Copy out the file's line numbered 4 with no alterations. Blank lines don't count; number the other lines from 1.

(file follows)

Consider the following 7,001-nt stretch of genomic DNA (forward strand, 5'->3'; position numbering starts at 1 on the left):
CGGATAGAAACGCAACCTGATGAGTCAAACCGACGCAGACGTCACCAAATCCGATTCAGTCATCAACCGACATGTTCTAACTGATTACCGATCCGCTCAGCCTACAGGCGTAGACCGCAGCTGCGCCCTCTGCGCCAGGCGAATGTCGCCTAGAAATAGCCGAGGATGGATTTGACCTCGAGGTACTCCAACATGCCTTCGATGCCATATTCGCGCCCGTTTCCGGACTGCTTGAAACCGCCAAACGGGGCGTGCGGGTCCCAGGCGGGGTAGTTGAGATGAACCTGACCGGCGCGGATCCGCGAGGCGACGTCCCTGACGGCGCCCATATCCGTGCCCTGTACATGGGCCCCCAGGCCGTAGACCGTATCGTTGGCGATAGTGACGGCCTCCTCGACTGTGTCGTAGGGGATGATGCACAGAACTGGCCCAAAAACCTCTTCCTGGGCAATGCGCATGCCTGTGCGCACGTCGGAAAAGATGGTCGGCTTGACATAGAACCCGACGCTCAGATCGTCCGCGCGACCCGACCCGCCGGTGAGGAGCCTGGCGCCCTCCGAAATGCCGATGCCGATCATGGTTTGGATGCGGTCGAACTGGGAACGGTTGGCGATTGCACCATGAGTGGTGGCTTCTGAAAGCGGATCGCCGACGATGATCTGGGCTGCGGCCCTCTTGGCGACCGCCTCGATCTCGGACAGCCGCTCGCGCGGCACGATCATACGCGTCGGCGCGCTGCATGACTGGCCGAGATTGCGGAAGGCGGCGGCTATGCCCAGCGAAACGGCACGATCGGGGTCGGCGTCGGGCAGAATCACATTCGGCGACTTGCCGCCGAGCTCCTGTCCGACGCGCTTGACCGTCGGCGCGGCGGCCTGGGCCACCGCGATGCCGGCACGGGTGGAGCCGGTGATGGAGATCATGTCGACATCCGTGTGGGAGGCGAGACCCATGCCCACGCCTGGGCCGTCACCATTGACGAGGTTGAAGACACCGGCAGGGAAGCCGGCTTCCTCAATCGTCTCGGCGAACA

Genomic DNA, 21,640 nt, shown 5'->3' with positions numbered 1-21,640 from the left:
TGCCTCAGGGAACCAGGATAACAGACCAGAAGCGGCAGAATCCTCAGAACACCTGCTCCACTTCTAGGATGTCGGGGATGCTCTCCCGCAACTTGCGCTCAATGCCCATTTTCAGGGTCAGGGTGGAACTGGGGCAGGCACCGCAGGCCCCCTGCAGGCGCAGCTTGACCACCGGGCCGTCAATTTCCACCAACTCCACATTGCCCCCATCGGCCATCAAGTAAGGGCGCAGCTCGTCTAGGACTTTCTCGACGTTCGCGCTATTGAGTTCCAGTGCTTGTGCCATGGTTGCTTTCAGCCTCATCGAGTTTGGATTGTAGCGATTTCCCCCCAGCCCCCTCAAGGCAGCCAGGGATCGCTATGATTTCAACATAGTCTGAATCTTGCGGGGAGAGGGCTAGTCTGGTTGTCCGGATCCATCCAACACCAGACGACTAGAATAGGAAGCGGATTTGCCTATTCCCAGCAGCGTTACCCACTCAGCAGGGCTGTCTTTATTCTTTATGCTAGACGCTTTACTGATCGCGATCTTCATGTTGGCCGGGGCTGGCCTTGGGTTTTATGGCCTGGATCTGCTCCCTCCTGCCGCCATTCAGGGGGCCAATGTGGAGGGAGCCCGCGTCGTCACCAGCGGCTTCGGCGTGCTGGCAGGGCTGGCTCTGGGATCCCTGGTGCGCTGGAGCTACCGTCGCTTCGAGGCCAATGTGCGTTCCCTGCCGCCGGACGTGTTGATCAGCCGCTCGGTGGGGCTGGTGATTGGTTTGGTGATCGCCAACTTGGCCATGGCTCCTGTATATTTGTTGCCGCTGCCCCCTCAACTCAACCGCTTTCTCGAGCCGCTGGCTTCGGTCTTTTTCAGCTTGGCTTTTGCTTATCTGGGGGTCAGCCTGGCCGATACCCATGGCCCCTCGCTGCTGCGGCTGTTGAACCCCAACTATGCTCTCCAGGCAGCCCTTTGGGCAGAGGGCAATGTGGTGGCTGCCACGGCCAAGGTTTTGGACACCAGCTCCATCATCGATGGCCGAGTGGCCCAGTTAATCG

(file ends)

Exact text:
TGCCTCAGGGAACCAGGATAACAGACCAGAAGCGGCAGAATCCTCAGAACACCTGCTCCACTTCTAGGATGTCGGGGATGCTCTCCCGCAACTTGCGCTCAATGCCCATTTTCAGGGTCAGGGTGGAACTGGGGCAGGCACCGCAGGCCCCCTGCAGGCGCAGCTTGACCACCGGGCCGTCAATTTCCACCAACTCCACATTGCCCCCATCGGCCATCAAGTAAGGGCGCAGCTCGTCTAGGACTTTCTCGACGTTCGCGCTATTGAGTTCCAGTGCTTGTGCCATGGTTGCTTTCAGCCTCATCGAGTTTGGATTGTAGCGATTTCCCCCCAGCCCCCTCAAGGCAGCCAGGGATCGCTATGATTTCAACATAGTCTGAATCTTGCGGGGAGAGGGCTAGTCTGGTTGTCCGGATCCATCCAACACCAGACGACTAGAATAGGAAGCGGATTTGCCTATTCCCAGCAGCGTTACCCACTCAGCAGGGCTGTCTTTATTCTTTATGCTAGACGCTTTACTGATCGCGATCTTCATGTTGGCCGGGGCTGGCCTTGGGTTTTATGGCCTGGATCTGCTCCCTCCTGCCGCCATTCAGGGGGCCAATGTGGAGGGAGCCCGCGTCGTCACCAGCGGCTTCGGCGTGCTGGCAGGGCTGGCTCTGGGATCCCTGGTGCGCTGGAGCTACCGTCGCTTCGAGGCCAATGTGCGTTCCCTGCCGCCGGACGTGTTGATCAGCCGCTCGGTGGGGCTGGTGATTGGTTTGGTGATCGCCAACTTGGCCATGGCTCCTGTATATTTGTTGCCGCTGCCCCCTCAACTCAACCGCTTTCTCGAGCCGCTGGCTTCGGTCTTTTTCAGCTTGGCTTTTGCTTATCTGGGGGTCAGCCTGGCCGATACCCATGGCCCCTCGCTGCTGCGGCTGTTGAACCCCAACTATGCTCTCCAGGCAGCCCTTTGGGCAGAGGGCAATGTGGTGGCTGCCACGGCCAAGGTTTTGGACACCAGCTCCATCATCGATGGCCGAGTGGCCCAGTTAATCG